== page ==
ON Sept 8, 2011, Hillary Clinton, then secretary of state, wrote to the secretary of the Army requesting that an exception to policy be granted to allow Richard C Holbrooke to be buried at Arlington National Cemetery. Holbrooke had collapsed in her office nine months earlier. He died soon after while serving in the most thankless of his many assignments, as President Obama’s special representative for Afghanistan and Pakistan.
“Few diplomats throughout history have made as deep and sustained an impact upon the course of war and peace than Richard did, and few civilian leaders have consistently provided more support to the US military,” Clinton wrote in her appeal. “Indeed, his nearly fifty-year career in public service was inextricably intertwined with our military, and, more than once, Richard found himself on the front lines, the living embodiment of ‘one mission, one team.’” Arlington Cemetery is reserved for active or retired members of the Armed Forces and their families, but several exceptions have been made over the course of its history in cases of what are deemed to be exceptional civilian service benefiting the military - and sometimes for other reasons.
Clinton, in a two-page letter made available to me, went on to describe Holbrooke’s long diplomatic career - as a young foreign service officer in Vietnam; at the Paris Peace talks that led to the end of that conflict; as ambassador to Germany at a time of post-Cold War military transformation; as the diplomat who “brokered the historic Dayton Accords that brought the bloody war in the Balkans to a close”; and finally in “the most complex and vexing foreign and military policy challenge of our day” in Pakistan and Afghanistan.
That last assignment was particularly “vexing” because Obama and Holbrooke never got along. The “no drama” president had little patience for high-drama Holbrooke.
There was no significant place in the president’s young, tight-knit foreign policy team for this man of vast experience and sweeping insights. Holbrooke had backed Clinton during the 2008 Democratic Party primaries; his loyalty was questioned. In an extraordinary put-down, Obama took several staffers with him to Afghanistan in March, 2010, but not Holbrooke, his supposed point man.
In hindsight, this clash offered indications of how Obama’s hesitant foreign policy, forged in that narrow White House circle, would evolve. The president has just declared that “We don’t have a strategy yet.” He was talking about possible military action against the Islamic State in Iraq and Syria (a comment later narrowed by his spokesman to apply to military strikes against ISIS in Syria). The comment, however construed, should not have been uttered. It conveys indecision even if intended to convey methodical caution. It suggests weakness.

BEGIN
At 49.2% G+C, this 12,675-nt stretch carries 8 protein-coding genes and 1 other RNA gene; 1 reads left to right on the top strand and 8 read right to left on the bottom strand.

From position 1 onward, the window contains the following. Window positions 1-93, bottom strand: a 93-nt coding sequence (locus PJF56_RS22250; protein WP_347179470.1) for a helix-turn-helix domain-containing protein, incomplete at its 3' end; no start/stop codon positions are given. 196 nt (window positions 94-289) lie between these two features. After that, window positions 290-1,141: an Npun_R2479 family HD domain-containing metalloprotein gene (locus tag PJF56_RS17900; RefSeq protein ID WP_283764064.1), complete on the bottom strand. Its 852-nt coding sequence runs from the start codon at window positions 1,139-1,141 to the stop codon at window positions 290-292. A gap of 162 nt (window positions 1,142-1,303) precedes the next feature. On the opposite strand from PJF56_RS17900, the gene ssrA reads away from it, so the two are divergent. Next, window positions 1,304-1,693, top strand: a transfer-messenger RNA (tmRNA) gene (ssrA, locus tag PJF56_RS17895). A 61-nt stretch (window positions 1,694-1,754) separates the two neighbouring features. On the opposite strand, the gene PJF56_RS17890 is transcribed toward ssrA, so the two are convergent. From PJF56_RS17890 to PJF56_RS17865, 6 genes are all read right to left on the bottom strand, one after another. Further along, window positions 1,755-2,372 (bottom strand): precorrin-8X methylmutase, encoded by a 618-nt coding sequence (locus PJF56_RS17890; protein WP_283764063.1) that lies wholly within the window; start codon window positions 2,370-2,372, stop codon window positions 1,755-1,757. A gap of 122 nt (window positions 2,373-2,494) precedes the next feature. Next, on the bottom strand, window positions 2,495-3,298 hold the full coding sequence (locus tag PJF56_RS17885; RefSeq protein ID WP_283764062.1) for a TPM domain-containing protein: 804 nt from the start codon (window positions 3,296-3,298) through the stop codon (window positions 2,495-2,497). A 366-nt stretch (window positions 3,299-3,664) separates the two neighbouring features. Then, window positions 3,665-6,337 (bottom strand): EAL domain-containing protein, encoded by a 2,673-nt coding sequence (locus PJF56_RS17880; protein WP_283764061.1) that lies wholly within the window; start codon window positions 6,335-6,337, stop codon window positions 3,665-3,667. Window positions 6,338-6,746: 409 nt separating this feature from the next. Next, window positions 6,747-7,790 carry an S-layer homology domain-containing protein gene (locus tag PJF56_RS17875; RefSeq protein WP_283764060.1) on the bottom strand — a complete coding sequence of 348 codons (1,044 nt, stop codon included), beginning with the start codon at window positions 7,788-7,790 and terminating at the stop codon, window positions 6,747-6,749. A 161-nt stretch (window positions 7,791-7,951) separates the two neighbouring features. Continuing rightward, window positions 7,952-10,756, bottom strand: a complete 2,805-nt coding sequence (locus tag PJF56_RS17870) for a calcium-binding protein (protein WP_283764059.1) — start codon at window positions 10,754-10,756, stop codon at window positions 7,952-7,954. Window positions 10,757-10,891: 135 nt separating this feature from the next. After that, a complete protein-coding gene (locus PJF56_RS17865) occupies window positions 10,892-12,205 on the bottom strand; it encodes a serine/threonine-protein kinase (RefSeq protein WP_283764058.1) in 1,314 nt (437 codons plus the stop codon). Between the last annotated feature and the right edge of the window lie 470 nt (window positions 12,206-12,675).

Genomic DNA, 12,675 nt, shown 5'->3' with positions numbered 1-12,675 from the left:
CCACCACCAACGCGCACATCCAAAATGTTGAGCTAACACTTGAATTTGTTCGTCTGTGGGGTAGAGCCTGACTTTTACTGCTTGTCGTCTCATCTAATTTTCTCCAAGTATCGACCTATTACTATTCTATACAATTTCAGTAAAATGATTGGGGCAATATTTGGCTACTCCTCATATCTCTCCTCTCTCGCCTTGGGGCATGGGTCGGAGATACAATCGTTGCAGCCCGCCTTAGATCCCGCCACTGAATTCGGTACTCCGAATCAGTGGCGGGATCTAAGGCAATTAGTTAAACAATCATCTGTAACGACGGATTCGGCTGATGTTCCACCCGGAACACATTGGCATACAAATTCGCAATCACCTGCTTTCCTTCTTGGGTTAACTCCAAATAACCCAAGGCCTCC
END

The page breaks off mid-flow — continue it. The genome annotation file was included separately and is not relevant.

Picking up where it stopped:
The remark was of a piece with others about hitting singles and doubles but rarely more as American president, and running a no-stupid-stuff foreign policy, and various riffs on the limits of American power in a tough world. There is merit to prudence after a season of American rashness. But the appearance of feckless incoherence from the White House is very dangerous - as the eruptions in the Middle East and Ukraine have underscored.
Holbrooke was a passionate believer in American power and its capacity for good. He acknowledged American failings but would never talk down the transformative power of a nation that is also an idea.
Realism, even fierce realism, could never efface idealism about America’s ability to spread freedom. It is a pity Obama shunned him. More experienced, battle-hardened voices might have helped the president.
On Oct. 26, 2011, John McHugh, the secretary of the Army, wrote to Holbrooke’s widow, Kati Marton, who had petitioned for an exception, to say that he had reviewed all the information available to him, “including letters of support from some of our Nation’s most senior officials,” and concluded that “Ambassador Holbrooke, unfortunately, is not eligible to be laid to rest at Arlington.” McHugh wrote that Holbrooke’s “national and international service was exceptional,” but noted that “interment and inurnment at Arlington is deeply rooted in military service.” Holbrooke never served in the military.
Adm. Michael Mullen, a former chairman of the Joint Chiefs of Staff, told me he was a strong supporter of the idea that Arlington be Holbrooke’s resting place. “I felt very strongly about it because Richard spent so much time with the military through so many conflicts,” he said. “He was deserving.” But Mullen, who also wrote on Holbrooke’s behalf, believed that only a White House intervention could change McHugh’s decision - and knew that would not be forthcoming. The White House did not respond to emails seeking comment.
My own view of Holbrooke was etched by watching him bring the war in Bosnia to an end - a remarkable achievement involving the full panoply of American power, diplomatic and military. Through skill and conviction at the service of clear strategy, the impossible was achieved at Dayton. Not another shot was fired in anger.
Clinton wrote that Holbrooke was a “great warrior for peace.” As an emblem of service and resolve that America sorely needs today, he was worth an Arlington exception.–NY Times